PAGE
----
Whether you see it or not, boron deficiency can limit yield

Written by Kelsey Klyzub on Jun 18 2018

Understand this micronutrient to help you address the problem

You may not notice it happening in your canola crop, but boron deficiency can limit yield whether you see it or not. This micronutrient is important to all crops, especially flowering crops like canola and peas, and particularly when the plants are switching from vegetative to flowering stages.

Boron is immobile in the plant, and when it is taken up by the roots it travels very slowly. We know this because all deficiency symptoms appear on the newest leaves. 

Plants with severe boron deficiency may have cracked stems, poor seed set (blasting in canola) and most importantly, they may not yield as well as expected. However, boron deficiencies are hard to detect in-season, and symptoms may not even be apparent at all.

Under a microscope, you can see that boron-deficient crops have thick cell walls, poorly differentiated cells in the phloem, pollen tubes that do not extend properly and shorter root hair tips. These problems may be microscopic but they could be costing you bushels!

Boron in the soil

As we grow bigger canola, pea and soybean crops we can mine the soil into deficient levels. Unfortunately, the boron soil test is somewhat limited, but it is the best we have to determine how much is needed.

Typically, you want to see at least 1 ppm of boron in the top 6 inches. Some agronomists will look at cation exchange capacity (CEC) to measure boron needs. If the CEC is higher than 18 you would want boron to be 3 ppm. 

I prefer to look at both the CEC and calcium values to make a recommendation. This is because boron competes with other nutrients – like calcium – to enter the plant.

Boron is incredibly mobile in the soil, which means it can leach past the root zone with heavy precipitation or a good snow melt. Boron deficiency can also happen when drought conditions are present. Boron is taken up by plant roots as boric acid via mass flow, meaning it requires water to enter the plant. This can be problematic if there are high concentrations of other nutrients in the soil because they prevent boron from entering.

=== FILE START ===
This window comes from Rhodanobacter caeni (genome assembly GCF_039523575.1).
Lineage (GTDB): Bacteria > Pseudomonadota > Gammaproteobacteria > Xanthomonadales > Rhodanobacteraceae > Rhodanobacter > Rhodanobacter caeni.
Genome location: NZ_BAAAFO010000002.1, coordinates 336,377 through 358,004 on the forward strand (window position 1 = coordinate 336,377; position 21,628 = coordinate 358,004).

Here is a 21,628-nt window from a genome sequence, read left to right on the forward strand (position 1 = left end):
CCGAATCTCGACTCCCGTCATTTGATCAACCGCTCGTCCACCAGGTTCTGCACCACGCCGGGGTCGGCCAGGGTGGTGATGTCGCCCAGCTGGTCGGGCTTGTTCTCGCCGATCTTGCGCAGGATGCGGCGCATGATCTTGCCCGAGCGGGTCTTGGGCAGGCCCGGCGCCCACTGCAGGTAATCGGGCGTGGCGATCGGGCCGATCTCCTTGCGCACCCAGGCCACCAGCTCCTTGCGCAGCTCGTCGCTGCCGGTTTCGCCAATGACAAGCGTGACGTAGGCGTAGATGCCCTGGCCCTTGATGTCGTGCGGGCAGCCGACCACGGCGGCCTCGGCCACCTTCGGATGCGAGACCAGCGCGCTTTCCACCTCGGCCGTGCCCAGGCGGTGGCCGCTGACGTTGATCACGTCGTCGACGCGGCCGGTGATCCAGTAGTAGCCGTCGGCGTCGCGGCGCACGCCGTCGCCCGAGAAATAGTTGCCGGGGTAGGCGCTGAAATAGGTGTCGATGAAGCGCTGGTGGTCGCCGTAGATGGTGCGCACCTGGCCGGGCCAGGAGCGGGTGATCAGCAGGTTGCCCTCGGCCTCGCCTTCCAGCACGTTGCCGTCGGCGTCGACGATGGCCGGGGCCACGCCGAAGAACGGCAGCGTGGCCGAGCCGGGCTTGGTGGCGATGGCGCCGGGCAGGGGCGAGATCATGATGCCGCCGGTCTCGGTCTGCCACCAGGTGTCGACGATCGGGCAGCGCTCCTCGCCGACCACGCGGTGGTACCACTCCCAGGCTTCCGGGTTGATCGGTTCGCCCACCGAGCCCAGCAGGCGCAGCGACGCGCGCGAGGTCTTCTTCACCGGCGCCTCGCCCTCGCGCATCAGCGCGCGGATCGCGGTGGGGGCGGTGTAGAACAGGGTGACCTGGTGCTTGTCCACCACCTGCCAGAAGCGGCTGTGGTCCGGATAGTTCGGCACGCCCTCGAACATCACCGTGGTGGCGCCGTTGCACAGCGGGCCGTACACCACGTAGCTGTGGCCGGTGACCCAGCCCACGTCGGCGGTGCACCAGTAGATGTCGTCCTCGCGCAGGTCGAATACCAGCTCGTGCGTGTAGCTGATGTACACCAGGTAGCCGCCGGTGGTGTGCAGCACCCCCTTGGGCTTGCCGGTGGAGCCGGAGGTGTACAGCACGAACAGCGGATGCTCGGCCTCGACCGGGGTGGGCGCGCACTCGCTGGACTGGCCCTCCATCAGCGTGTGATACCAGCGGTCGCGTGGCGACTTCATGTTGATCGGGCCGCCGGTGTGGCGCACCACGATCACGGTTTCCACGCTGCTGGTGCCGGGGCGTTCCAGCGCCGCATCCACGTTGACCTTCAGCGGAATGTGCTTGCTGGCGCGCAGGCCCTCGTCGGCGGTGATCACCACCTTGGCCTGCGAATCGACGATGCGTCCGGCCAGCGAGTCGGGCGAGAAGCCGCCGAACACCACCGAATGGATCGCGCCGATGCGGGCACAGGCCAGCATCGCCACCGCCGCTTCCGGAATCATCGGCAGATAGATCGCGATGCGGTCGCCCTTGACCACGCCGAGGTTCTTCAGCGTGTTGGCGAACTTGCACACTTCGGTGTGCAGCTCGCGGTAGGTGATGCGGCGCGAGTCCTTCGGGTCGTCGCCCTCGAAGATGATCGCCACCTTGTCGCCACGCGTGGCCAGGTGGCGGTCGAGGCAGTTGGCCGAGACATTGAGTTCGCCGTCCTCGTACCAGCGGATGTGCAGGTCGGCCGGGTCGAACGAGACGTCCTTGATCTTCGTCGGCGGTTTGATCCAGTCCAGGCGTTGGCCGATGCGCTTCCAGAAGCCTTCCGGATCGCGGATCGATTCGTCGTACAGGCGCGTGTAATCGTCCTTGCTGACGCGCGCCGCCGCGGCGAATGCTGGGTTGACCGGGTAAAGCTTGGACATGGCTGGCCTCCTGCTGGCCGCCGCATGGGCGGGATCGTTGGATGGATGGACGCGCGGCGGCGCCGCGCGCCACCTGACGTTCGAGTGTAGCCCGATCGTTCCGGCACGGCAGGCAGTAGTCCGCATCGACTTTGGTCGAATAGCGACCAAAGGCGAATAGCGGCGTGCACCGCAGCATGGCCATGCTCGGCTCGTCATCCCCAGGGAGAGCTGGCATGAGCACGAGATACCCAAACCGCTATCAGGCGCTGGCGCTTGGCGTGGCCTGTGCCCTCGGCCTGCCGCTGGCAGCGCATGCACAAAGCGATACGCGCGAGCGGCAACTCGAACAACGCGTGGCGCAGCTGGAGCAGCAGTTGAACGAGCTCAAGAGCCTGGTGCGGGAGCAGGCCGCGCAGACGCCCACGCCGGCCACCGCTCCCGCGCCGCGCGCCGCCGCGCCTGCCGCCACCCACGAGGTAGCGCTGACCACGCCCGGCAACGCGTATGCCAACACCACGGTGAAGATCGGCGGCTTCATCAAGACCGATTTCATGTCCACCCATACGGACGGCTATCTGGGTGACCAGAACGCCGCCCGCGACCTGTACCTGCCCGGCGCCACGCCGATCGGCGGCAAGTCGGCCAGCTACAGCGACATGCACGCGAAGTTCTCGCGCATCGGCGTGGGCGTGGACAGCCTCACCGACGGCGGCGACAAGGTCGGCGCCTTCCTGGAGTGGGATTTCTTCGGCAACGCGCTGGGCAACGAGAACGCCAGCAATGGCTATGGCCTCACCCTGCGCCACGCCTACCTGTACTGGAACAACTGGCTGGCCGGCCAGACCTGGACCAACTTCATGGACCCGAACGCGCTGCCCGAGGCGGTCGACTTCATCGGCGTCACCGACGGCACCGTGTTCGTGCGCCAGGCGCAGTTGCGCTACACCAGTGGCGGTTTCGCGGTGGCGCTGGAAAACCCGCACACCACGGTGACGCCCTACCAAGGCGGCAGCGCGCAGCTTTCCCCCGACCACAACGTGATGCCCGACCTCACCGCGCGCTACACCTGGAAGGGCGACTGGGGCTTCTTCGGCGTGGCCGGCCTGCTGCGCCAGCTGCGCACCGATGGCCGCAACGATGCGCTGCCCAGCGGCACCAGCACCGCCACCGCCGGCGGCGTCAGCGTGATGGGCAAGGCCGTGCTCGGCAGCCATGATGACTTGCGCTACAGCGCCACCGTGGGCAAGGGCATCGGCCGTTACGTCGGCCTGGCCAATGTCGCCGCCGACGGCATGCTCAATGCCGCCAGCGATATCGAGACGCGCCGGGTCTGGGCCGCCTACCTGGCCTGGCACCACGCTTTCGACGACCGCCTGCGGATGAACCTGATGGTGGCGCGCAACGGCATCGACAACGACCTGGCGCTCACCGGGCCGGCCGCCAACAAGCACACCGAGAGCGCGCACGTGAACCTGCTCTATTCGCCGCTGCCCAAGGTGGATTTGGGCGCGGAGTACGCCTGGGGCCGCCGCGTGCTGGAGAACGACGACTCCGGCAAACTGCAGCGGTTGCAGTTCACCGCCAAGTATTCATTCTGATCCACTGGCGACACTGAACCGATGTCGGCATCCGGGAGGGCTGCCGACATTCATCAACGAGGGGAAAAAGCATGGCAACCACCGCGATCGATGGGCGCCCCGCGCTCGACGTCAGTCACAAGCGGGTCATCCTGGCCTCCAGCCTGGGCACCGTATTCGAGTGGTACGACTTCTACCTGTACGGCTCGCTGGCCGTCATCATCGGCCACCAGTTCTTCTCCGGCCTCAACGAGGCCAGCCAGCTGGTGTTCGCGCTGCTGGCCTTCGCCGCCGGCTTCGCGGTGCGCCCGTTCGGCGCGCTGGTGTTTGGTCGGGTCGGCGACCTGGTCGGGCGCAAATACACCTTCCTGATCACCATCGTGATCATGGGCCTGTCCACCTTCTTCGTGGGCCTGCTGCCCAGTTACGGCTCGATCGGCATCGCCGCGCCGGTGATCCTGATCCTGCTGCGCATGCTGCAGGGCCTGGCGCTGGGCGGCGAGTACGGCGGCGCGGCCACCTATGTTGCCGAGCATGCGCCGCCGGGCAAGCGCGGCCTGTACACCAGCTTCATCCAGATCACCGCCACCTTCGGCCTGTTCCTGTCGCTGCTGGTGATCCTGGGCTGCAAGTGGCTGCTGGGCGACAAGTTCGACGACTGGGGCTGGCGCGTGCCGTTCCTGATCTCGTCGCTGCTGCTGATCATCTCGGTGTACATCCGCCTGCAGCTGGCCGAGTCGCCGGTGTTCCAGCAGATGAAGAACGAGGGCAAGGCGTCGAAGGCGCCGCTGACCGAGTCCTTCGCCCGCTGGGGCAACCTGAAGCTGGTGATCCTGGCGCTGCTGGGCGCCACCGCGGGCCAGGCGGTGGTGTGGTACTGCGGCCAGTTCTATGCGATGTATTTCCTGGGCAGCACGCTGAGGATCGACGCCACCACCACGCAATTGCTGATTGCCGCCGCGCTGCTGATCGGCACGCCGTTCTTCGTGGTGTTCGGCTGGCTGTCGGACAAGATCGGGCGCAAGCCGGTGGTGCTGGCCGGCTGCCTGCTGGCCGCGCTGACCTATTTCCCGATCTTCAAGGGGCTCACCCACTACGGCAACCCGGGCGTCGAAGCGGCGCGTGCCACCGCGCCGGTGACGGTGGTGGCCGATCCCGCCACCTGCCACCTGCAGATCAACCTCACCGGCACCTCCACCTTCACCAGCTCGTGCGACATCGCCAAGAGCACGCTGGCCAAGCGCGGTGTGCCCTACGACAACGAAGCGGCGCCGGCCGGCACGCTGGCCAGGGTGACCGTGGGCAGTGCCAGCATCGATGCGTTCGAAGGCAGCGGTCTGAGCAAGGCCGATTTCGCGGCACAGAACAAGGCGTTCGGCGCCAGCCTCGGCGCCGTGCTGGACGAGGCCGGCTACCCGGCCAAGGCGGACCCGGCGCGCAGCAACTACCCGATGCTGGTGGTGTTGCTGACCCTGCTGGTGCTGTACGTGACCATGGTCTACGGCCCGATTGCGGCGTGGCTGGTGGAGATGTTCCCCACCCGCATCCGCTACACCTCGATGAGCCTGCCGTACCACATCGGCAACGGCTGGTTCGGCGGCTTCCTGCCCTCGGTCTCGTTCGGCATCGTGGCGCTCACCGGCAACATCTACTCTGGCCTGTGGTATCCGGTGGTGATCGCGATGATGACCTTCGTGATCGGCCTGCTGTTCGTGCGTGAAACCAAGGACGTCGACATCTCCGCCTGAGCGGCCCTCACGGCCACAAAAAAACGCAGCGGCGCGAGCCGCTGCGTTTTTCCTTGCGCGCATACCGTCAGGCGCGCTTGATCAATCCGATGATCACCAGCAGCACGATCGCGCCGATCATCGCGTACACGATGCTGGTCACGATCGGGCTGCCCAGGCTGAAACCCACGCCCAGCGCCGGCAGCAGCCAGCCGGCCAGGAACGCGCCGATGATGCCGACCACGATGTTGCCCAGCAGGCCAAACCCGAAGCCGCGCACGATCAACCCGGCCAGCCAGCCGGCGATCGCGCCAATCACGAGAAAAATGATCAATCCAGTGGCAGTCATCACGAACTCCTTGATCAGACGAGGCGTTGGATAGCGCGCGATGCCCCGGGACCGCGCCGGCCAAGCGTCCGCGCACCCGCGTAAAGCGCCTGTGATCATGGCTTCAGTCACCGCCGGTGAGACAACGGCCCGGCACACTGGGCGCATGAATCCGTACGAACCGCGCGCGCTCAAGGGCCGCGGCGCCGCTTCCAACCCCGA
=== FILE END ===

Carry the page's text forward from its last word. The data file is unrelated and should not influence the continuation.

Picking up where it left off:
For this reason, I suggest ensuring you have 3 ppm boron in soils with more than 2500 ppm calcium.

When and how to use Boron

You should consider applying boron if:

  •        You are targeting high yields in flowering crops (canola, peas, soybeans). For 1 bushel of canola you need 3.7 grams of boron. 
  •        If soil samples are indicating low boron levels (1-3 ppm on the soil test), high calcium levels, and you have a CEC higher than 18.
  •        Environmental conditions are not suitable for boron uptake (eg: drought or excessive moisture).
  •        You are seeing visual symptoms of boron deficiency.

Boron applications:

  •        Procote™ B - This oil-based product treats granular fertilizer with a micronutrient. It allows for equal feeding sites and for the plant to take up boron through the roots, all season long. 
  •        Bortrac - This foliar-applied product is easily tank mixable. It is often beneficial to apply more than once, since boron is not mobile in the plant. I’ve seen good results in trials by applying with the second pass of herbicide and again at 10% bloom with an early application of fungicide.  
  •        Combination of the two – Because boron is not easily transported within the plant, it can be helpful to apply Procote B for early season uptake and if the crop is looking exceptional, add some Bortrac™ with the fungicide pass. 

Your local Cargill agronomist is ready to help you determine your micronutrient needs. Get in touch if you have questions.

Procote and Bortrac are trademarks of Yara Canada, Inc. 

Tags: Micronutrients, Boron, Fertilizer, Canola

No Comments

Add a Comment

Morning Commentary


Morning Commentary